The United Bank for Africa UBA Liberia Limited has donated a gift of assorted items to the first baby being born at the John F Kennedy Memorial Hospital on January 1, New Years' Day. UBA says, the donation was part of the bank's Corporate Social Responsibility to identify with communities, schools, the public and private sectors among other institutions.
The baby girl was delivered at 6:10 a.m. and weighed 3.4 Kilogram unto the union of Twenty One year old Mercy Larway and Ozinga Yeagar.
According to UBA, Corporate Communications Manager, Baindu Ken, it was the bank's way of putting a smile on a mother's face and welcoming a child into the world on New Years' Day.
Ms. Ken also noted that a U-Care Account will be opened for the newly born UBA Baby at its Broad Street Branch.
The U-Care Account targets children from 1 month to 18 years. Requirements for opening this account are the child's birth certificate, one photo each of the child and the mother. U-Care Account enables parents to save for their children's future education.
For her part, the mother of the UBA Baby, Mercy Larway in tears at the JFK Hospital thanked the United Bank for Africa UBA Liberia Limited for the gesture saying, "The gifts came at the right time when she had not prepared for the coming of the child and that her child will be great among women with such a surprised gesture".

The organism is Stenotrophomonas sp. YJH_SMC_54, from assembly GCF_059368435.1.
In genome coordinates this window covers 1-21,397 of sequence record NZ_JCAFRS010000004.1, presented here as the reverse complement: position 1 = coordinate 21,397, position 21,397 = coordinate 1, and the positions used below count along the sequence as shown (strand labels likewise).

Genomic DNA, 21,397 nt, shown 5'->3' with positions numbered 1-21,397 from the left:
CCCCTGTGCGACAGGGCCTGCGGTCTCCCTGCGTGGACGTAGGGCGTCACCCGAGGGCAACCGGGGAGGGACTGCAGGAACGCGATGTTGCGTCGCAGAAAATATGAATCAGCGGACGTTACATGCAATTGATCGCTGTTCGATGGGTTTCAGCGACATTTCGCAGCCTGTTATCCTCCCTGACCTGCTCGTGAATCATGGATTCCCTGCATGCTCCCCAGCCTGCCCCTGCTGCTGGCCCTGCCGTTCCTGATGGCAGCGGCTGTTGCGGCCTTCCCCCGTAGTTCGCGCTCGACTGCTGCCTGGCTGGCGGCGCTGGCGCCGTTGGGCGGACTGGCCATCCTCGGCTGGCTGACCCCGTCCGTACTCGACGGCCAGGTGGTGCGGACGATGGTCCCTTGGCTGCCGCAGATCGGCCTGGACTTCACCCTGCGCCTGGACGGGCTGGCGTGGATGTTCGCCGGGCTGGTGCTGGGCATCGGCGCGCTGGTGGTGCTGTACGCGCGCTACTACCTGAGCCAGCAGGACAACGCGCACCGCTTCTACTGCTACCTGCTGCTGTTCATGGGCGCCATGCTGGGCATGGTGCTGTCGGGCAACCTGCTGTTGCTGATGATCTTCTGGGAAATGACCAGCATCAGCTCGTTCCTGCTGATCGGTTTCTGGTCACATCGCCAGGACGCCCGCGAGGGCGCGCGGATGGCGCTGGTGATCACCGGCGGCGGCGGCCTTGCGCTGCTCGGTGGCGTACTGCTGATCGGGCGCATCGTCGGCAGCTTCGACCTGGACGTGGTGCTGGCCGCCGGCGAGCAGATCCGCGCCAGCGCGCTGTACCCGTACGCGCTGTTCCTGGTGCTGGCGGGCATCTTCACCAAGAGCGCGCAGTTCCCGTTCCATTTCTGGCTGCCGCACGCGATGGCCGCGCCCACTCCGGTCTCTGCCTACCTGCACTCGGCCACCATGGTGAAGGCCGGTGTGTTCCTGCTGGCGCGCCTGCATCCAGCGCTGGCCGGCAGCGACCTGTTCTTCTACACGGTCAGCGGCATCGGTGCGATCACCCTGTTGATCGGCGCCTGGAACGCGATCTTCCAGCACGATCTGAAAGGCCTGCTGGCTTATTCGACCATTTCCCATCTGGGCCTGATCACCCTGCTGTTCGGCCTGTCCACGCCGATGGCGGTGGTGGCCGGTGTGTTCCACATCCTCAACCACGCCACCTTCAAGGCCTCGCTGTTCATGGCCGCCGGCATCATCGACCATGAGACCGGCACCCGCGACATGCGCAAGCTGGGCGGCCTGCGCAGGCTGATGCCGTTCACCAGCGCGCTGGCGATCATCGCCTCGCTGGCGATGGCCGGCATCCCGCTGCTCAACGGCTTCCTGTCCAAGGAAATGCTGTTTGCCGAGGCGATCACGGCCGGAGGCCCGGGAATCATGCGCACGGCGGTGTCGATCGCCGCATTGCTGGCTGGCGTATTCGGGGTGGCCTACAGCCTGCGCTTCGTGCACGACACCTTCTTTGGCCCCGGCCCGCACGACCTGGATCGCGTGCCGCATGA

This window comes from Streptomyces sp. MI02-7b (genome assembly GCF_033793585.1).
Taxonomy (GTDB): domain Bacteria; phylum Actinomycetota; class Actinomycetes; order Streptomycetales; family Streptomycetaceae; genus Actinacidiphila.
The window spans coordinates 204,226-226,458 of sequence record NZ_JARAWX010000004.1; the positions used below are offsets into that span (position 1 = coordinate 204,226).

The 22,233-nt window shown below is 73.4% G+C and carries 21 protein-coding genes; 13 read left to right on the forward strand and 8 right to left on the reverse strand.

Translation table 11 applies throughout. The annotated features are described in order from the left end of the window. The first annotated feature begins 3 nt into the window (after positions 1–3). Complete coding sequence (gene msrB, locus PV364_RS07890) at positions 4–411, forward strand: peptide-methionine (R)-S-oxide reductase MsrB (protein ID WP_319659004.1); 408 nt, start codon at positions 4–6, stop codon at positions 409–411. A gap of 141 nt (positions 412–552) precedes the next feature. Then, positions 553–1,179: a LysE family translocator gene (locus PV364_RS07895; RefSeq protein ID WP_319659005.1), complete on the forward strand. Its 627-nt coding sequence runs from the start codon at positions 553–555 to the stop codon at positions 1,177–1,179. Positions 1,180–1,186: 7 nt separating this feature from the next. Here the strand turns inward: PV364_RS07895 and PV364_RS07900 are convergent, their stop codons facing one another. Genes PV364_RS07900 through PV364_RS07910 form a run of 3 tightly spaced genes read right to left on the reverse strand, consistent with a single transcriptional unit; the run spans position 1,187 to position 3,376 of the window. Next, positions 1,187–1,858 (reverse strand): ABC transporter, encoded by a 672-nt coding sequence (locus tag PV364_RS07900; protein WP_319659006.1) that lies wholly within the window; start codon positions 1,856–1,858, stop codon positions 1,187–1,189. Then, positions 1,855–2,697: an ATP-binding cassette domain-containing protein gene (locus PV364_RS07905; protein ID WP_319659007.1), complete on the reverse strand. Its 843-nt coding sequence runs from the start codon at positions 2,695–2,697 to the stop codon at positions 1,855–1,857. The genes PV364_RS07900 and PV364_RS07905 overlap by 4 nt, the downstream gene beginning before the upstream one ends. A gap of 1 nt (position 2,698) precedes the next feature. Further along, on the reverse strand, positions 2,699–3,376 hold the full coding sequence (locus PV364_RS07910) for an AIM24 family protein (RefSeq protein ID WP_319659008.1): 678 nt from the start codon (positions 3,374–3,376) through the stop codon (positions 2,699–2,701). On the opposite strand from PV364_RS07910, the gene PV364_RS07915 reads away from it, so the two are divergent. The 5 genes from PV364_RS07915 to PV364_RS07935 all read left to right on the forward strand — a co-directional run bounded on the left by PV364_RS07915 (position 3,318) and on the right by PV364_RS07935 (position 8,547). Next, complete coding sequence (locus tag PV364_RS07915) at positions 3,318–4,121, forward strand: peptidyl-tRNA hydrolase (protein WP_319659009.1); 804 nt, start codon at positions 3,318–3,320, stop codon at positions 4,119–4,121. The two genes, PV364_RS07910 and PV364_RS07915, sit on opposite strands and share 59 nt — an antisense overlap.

Meanwhile, JFK Administratrix, Demeia has extended gratitude to the UBA Family, describing the gesture as the first of its kind at the hospital and called on the bank to make it an annual event.
At the same time, the United Bank of Africa (UBA) has introduced two programs for its many customers. The Bank has introduced the Africash program for easy and affordable money transfer and the Visa Prepaid Card.
UBA Africash is a secured electronic payment service that allows money transfer across all African countries with UBA's presence.
The program targets intra-Africa border traders, African Business Travelers, leisure travels, other Africans in Africa-Migrant workers and settlers and African students in the Diaspora.